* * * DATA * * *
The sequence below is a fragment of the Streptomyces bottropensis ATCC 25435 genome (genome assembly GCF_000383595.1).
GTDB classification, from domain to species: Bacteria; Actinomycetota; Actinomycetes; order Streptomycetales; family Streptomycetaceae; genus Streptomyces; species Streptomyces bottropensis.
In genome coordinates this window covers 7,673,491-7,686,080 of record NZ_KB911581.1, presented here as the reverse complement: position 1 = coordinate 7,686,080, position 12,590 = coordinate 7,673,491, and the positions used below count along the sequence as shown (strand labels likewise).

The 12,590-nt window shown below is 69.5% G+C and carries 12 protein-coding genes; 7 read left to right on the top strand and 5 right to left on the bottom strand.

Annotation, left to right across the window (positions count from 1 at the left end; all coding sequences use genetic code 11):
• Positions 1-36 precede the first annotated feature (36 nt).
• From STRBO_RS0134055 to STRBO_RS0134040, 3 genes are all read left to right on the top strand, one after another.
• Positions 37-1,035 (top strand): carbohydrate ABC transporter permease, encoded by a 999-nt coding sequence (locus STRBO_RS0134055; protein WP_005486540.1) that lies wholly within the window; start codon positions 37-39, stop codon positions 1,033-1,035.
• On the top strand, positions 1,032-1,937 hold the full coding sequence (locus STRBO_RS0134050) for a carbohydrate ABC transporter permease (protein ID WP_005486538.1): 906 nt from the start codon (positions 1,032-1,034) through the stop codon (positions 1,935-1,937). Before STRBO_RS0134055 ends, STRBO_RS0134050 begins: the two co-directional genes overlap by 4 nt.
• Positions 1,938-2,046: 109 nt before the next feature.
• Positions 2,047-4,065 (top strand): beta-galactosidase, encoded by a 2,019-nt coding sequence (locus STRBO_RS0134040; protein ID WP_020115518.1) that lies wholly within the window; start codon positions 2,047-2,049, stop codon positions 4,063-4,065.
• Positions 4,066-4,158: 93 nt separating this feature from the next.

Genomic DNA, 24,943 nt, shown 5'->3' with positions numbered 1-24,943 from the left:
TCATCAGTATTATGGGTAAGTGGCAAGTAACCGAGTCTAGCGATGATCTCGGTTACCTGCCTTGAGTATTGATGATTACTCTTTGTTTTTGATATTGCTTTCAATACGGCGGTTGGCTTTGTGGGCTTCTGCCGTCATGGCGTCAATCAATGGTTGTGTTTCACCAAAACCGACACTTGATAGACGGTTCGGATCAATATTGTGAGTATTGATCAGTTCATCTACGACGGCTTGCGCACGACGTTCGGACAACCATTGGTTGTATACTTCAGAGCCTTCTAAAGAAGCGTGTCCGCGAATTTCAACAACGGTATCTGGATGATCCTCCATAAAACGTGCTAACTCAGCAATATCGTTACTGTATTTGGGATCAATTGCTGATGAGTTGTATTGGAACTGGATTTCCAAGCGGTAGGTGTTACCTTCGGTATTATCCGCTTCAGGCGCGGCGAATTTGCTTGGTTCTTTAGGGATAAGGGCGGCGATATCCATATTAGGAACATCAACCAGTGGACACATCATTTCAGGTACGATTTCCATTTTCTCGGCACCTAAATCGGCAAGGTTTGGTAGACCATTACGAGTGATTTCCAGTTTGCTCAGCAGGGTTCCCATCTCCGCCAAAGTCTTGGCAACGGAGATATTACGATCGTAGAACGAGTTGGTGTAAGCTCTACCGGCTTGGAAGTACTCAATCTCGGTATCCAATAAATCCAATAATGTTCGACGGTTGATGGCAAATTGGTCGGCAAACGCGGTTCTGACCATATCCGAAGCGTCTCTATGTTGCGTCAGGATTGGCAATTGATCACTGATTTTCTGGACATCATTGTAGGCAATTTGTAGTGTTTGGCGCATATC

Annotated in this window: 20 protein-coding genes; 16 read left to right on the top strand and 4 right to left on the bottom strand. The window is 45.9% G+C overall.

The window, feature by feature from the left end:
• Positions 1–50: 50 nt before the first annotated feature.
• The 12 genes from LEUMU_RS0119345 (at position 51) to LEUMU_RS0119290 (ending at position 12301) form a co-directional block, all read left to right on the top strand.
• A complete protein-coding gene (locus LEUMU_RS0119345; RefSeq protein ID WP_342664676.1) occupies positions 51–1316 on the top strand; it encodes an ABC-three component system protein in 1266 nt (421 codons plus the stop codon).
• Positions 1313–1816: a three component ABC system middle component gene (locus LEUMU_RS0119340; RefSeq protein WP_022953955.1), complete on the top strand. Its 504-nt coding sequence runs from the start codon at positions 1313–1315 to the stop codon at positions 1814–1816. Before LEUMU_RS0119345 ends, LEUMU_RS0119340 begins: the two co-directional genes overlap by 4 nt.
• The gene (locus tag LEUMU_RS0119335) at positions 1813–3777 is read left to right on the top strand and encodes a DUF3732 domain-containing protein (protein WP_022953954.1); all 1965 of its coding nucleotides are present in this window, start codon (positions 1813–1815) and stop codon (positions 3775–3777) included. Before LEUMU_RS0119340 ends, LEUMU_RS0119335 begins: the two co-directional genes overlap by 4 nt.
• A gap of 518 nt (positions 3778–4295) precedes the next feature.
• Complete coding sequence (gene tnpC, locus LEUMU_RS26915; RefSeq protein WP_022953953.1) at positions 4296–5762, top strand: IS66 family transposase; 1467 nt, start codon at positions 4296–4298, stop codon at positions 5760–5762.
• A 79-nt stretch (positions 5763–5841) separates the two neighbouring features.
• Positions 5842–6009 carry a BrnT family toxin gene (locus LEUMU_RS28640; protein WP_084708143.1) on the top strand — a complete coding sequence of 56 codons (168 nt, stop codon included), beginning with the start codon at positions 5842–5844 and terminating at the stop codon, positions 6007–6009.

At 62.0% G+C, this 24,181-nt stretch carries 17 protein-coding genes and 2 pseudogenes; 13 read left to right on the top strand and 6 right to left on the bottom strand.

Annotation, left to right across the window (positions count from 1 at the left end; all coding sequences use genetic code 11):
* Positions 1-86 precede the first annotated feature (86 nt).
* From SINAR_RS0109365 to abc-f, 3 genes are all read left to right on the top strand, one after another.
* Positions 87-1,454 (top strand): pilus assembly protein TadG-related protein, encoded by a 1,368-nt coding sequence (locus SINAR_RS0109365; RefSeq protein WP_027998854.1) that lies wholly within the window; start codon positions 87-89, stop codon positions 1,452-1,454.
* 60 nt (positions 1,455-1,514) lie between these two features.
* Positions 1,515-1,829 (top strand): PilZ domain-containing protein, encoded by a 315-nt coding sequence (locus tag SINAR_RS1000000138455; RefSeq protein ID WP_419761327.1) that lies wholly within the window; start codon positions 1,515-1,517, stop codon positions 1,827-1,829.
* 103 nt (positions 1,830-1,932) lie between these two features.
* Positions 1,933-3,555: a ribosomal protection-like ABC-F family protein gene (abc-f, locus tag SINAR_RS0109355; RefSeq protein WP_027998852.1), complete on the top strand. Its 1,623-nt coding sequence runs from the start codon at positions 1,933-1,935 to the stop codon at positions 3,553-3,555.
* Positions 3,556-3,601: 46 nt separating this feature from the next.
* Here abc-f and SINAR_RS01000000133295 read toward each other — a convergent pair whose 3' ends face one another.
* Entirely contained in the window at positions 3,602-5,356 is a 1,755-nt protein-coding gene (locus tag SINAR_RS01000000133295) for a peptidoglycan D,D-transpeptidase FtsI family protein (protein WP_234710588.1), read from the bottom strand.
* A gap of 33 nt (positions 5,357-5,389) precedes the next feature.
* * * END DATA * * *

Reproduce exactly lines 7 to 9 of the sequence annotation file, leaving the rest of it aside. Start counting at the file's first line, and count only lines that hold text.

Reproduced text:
• From STRBO_RS0134055 to STRBO_RS0134040, 3 genes are all read left to right on the top strand, one after another.
• Positions 37-1,035 (top strand): carbohydrate ABC transporter permease, encoded by a 999-nt coding sequence (locus STRBO_RS0134055; protein WP_005486540.1) that lies wholly within the window; start codon positions 37-39, stop codon positions 1,033-1,035.
• On the top strand, positions 1,032-1,937 hold the full coding sequence (locus STRBO_RS0134050) for a carbohydrate ABC transporter permease (protein ID WP_005486538.1): 906 nt from the start codon (positions 1,032-1,034) through the stop codon (positions 1,935-1,937). Before STRBO_RS0134055 ends, STRBO_RS0134050 begins: the two co-directional genes overlap by 4 nt.